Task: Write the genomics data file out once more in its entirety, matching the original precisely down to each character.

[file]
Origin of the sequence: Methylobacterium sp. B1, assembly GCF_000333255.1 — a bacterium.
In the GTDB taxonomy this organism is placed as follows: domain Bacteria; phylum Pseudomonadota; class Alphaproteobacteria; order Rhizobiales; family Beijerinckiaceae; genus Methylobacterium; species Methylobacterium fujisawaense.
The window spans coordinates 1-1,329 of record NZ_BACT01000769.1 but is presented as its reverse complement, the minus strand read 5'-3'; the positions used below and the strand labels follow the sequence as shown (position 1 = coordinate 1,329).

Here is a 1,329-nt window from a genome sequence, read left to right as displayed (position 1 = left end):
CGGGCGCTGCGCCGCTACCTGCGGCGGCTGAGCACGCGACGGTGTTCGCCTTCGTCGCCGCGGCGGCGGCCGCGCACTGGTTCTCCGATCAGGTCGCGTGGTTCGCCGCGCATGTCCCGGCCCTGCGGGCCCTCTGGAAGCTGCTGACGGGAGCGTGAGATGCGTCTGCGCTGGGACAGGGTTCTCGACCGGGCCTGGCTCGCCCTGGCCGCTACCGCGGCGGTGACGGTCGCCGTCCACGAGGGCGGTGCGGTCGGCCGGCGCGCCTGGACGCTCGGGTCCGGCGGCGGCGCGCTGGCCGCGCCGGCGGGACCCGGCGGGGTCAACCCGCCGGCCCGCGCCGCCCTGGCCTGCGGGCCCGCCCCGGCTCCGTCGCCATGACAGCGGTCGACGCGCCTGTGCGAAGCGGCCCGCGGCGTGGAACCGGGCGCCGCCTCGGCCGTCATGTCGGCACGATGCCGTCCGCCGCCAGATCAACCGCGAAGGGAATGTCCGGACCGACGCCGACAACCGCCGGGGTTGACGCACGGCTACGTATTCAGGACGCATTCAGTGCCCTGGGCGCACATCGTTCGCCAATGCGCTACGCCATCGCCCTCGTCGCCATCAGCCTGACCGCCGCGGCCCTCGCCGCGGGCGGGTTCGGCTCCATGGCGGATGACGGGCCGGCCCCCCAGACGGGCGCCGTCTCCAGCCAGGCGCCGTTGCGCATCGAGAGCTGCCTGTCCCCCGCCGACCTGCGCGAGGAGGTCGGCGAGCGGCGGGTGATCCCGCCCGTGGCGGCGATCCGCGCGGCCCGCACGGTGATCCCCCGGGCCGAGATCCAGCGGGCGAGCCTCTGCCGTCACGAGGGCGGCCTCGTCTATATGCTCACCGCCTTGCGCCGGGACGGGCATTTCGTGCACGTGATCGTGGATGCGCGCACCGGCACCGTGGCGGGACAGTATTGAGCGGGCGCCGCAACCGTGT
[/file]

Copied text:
Origin of the sequence: Methylobacterium sp. B1, assembly GCF_000333255.1 — a bacterium.
In the GTDB taxonomy this organism is placed as follows: domain Bacteria; phylum Pseudomonadota; class Alphaproteobacteria; order Rhizobiales; family Beijerinckiaceae; genus Methylobacterium; species Methylobacterium fujisawaense.
The window spans coordinates 1-1,329 of record NZ_BACT01000769.1 but is presented as its reverse complement, the minus strand read 5'-3'; the positions used below and the strand labels follow the sequence as shown (position 1 = coordinate 1,329).

Here is a 1,329-nt window from a genome sequence, read left to right as displayed (position 1 = left end):
CGGGCGCTGCGCCGCTACCTGCGGCGGCTGAGCACGCGACGGTGTTCGCCTTCGTCGCCGCGGCGGCGGCCGCGCACTGGTTCTCCGATCAGGTCGCGTGGTTCGCCGCGCATGTCCCGGCCCTGCGGGCCCTCTGGAAGCTGCTGACGGGAGCGTGAGATGCGTCTGCGCTGGGACAGGGTTCTCGACCGGGCCTGGCTCGCCCTGGCCGCTACCGCGGCGGTGACGGTCGCCGTCCACGAGGGCGGTGCGGTCGGCCGGCGCGCCTGGACGCTCGGGTCCGGCGGCGGCGCGCTGGCCGCGCCGGCGGGACCCGGCGGGGTCAACCCGCCGGCCCGCGCCGCCCTGGCCTGCGGGCCCGCCCCGGCTCCGTCGCCATGACAGCGGTCGACGCGCCTGTGCGAAGCGGCCCGCGGCGTGGAACCGGGCGCCGCCTCGGCCGTCATGTCGGCACGATGCCGTCCGCCGCCAGATCAACCGCGAAGGGAATGTCCGGACCGACGCCGACAACCGCCGGGGTTGACGCACGGCTACGTATTCAGGACGCATTCAGTGCCCTGGGCGCACATCGTTCGCCAATGCGCTACGCCATCGCCCTCGTCGCCATCAGCCTGACCGCCGCGGCCCTCGCCGCGGGCGGGTTCGGCTCCATGGCGGATGACGGGCCGGCCCCCCAGACGGGCGCCGTCTCCAGCCAGGCGCCGTTGCGCATCGAGAGCTGCCTGTCCCCCGCCGACCTGCGCGAGGAGGTCGGCGAGCGGCGGGTGATCCCGCCCGTGGCGGCGATCCGCGCGGCCCGCACGGTGATCCCCCGGGCCGAGATCCAGCGGGCGAGCCTCTGCCGTCACGAGGGCGGCCTCGTCTATATGCTCACCGCCTTGCGCCGGGACGGGCATTTCGTGCACGTGATCGTGGATGCGCGCACCGGCACCGTGGCGGGACAGTATTGAGCGGGCGCCGCAACCGTGT